With well-heeled citizens and a rich cultural milieu, Hamburg brims with chic boutiques, sleek concept stores and elegant artisanal workshops. Upscale shopping is found in the Alstadt (Old Town), on the Neuerwall, which houses the expected luxury brands as well as Hamburg institutions including Unger,Petra Teufel and the Alsterhaus department store. As the city that bred fashion legends Karl Lagerfeld and Jil Sander, Hamburg has a dynamic local design scene, much of which is concentrated in the cool, diverse pockets of Karolinenviertel, home to ateliers such as Maison Suneveand Annette Rufeger, and contemporary concept shops like Minimarkt, Kauf Dich Glucklich and Frauleinwunder abound in Schanzenviertel. Those looking for polished boutiques should visit Eppendorf, an affluent and elegant suburb located to the north of Lake Alster, and home to shops like Little Department Store and Anita Hass and chic homewares at Wohndock

and Kaufrausch. For beautiful local products, don’t miss the small neighborhood of St. George, located to the east of Lake Alster. Here Koppel 66 is home to seven artisanal workshops and Kaufhaus is a charming shop for Hamburg-made gifts.

The cosmopolitan city embraces an eco-friendly ethos

Hamburg’s idyllic setting, wedged between the Elbe River and the majestic Lake Alster, imbues the city with a natural beauty and gives its citizens an appreciation for the environment and sustainability. Hamburg was declared the European Green Capital in 2011 for its initiatives to reduce carbon emissions and protect the landscape. Wherever you are in Hamburg, you are never far from a picturesque body of water because of the web of canals that slice through the city between the lake and river. In the warm months, sailboats flit across Lake Alster, runners and cyclists take to the leafy path that rings the lake’s shores and river cruises depart from the city center to the sandy beaches and halcyon villages that line the Elbe.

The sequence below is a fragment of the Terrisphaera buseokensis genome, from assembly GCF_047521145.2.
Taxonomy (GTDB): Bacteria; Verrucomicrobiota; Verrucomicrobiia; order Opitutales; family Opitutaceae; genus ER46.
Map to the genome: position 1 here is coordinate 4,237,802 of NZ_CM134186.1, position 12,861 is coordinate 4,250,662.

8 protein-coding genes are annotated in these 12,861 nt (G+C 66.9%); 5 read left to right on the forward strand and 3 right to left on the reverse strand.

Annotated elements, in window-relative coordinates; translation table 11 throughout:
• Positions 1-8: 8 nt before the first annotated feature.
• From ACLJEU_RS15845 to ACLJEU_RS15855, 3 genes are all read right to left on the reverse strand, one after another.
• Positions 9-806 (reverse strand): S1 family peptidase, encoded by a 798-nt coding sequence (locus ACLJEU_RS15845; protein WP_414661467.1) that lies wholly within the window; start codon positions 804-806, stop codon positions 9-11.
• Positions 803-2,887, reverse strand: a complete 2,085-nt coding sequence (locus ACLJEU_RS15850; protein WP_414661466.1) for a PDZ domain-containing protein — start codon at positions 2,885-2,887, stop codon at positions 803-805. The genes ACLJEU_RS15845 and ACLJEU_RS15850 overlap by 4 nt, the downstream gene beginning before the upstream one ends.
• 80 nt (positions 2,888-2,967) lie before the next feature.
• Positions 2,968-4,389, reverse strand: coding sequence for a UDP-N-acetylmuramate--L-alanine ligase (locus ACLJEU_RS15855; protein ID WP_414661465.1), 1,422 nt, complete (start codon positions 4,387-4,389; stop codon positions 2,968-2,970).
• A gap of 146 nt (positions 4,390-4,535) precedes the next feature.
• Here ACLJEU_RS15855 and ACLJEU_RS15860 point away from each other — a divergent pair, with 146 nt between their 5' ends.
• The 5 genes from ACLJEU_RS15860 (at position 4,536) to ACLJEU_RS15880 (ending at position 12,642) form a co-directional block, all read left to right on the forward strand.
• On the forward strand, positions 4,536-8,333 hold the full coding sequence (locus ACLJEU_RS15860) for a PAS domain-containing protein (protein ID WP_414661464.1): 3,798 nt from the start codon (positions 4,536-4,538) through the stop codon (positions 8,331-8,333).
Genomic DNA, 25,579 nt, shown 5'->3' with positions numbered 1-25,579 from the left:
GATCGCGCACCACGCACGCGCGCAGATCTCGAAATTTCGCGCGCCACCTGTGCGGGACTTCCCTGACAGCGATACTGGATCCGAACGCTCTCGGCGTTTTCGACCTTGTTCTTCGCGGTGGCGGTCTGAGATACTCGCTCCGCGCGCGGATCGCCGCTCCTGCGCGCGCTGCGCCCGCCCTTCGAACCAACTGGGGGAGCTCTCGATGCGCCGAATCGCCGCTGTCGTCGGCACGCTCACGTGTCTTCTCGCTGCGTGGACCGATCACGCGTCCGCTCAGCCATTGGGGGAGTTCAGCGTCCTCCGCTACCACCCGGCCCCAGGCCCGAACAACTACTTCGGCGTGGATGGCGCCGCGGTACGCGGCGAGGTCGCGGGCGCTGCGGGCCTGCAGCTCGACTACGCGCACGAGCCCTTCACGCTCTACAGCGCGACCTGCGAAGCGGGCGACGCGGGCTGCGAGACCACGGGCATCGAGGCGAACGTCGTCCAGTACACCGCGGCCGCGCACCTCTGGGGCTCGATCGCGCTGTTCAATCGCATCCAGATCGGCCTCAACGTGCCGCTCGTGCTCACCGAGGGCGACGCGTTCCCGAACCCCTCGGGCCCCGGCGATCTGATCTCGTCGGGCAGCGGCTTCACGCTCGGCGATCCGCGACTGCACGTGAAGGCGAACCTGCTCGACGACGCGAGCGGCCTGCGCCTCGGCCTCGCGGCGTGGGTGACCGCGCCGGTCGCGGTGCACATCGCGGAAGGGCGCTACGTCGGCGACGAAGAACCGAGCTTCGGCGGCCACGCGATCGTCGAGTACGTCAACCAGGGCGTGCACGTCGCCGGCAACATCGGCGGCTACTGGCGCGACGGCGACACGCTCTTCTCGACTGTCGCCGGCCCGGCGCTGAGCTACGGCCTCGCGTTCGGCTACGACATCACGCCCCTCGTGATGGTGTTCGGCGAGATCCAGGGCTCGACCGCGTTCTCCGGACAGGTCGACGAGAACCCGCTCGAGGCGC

Hamburg is easily accessible and combinable with other European destinations

Direct flights from

New York to Hamburg run in season (May to October), but the city is a great destination to combine with other European locales. The international airport, just 20 minutes outside of the city, conveniently connects the maritime port with the rest of the continent with numerous flights daily to hubs like London, Amsterdam and Barcelona, as well as to the Middle East. For those who wish to travel via car, Berlin is less than two hours away and Copenhagen just four, including a car ferry. Also, a flight or train ride away from Hamburg lies the sophisticated and windswept isle of Sylt, a spit of sand arced in the North Sea. A favorite summer enclave of Hamburg residents, the island boasts long stretches of pristine beach (the island is famous for its nude beaches), charming towns filled with excellent restaurants and boutiques and quaint, thatched-roof cottages.

Contact Indagare for assistance planning a trip to Hamburg. Our specialists will book you at the hotel that is right for you, plan great meals and activities, arrange behind-the-scenes tours and introduce you to our favorite guides.